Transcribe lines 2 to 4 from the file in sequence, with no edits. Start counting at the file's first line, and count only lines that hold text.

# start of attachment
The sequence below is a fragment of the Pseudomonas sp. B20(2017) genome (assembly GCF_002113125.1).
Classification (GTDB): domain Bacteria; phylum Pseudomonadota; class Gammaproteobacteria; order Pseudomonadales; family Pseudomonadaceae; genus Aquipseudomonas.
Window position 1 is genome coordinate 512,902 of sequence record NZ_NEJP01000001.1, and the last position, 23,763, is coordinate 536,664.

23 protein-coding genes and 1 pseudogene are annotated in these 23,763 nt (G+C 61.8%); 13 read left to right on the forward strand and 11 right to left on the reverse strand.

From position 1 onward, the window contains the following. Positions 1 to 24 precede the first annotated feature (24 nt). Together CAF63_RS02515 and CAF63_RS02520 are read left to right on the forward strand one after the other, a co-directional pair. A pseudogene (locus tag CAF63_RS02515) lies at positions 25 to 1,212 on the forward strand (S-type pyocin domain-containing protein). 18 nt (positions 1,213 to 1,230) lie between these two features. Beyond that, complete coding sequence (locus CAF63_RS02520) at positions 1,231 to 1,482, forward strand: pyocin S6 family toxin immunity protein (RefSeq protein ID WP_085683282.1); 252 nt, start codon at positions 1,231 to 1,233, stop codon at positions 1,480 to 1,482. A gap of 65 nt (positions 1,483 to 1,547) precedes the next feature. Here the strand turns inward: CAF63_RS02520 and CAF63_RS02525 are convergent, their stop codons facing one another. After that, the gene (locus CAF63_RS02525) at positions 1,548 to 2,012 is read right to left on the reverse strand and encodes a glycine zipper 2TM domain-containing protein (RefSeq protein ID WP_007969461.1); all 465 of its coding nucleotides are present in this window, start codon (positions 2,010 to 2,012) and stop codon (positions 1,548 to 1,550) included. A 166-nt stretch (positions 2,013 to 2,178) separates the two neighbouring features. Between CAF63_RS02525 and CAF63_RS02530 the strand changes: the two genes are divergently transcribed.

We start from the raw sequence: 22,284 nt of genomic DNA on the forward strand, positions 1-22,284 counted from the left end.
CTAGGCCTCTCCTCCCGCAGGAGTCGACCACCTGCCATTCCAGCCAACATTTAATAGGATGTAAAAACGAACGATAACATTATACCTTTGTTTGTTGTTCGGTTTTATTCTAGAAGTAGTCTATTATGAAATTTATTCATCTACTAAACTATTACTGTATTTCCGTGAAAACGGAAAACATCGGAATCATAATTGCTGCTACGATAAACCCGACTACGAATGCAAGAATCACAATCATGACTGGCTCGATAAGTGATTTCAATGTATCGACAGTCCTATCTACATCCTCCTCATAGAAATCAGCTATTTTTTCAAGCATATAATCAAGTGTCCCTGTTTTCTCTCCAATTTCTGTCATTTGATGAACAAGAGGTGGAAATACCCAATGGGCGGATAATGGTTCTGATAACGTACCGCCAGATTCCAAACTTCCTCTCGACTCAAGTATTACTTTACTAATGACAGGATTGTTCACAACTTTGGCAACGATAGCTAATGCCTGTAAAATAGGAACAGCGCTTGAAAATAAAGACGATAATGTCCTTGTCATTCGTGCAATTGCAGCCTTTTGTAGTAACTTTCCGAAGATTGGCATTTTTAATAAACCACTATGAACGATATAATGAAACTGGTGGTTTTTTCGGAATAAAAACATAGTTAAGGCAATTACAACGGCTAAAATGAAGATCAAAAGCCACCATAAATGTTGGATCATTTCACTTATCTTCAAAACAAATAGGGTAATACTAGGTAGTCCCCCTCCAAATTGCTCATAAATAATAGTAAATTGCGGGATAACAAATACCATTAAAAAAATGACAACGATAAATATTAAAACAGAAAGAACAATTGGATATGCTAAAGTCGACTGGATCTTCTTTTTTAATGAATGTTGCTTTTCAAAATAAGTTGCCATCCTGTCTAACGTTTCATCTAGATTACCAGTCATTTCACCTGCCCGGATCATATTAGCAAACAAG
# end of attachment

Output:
Classification (GTDB): domain Bacteria; phylum Pseudomonadota; class Gammaproteobacteria; order Pseudomonadales; family Pseudomonadaceae; genus Aquipseudomonas.
Window position 1 is genome coordinate 512,902 of sequence record NZ_NEJP01000001.1, and the last position, 23,763, is coordinate 536,664.

23 protein-coding genes and 1 pseudogene are annotated in these 23,763 nt (G+C 61.8%); 13 read left to right on the forward strand and 11 right to left on the reverse strand.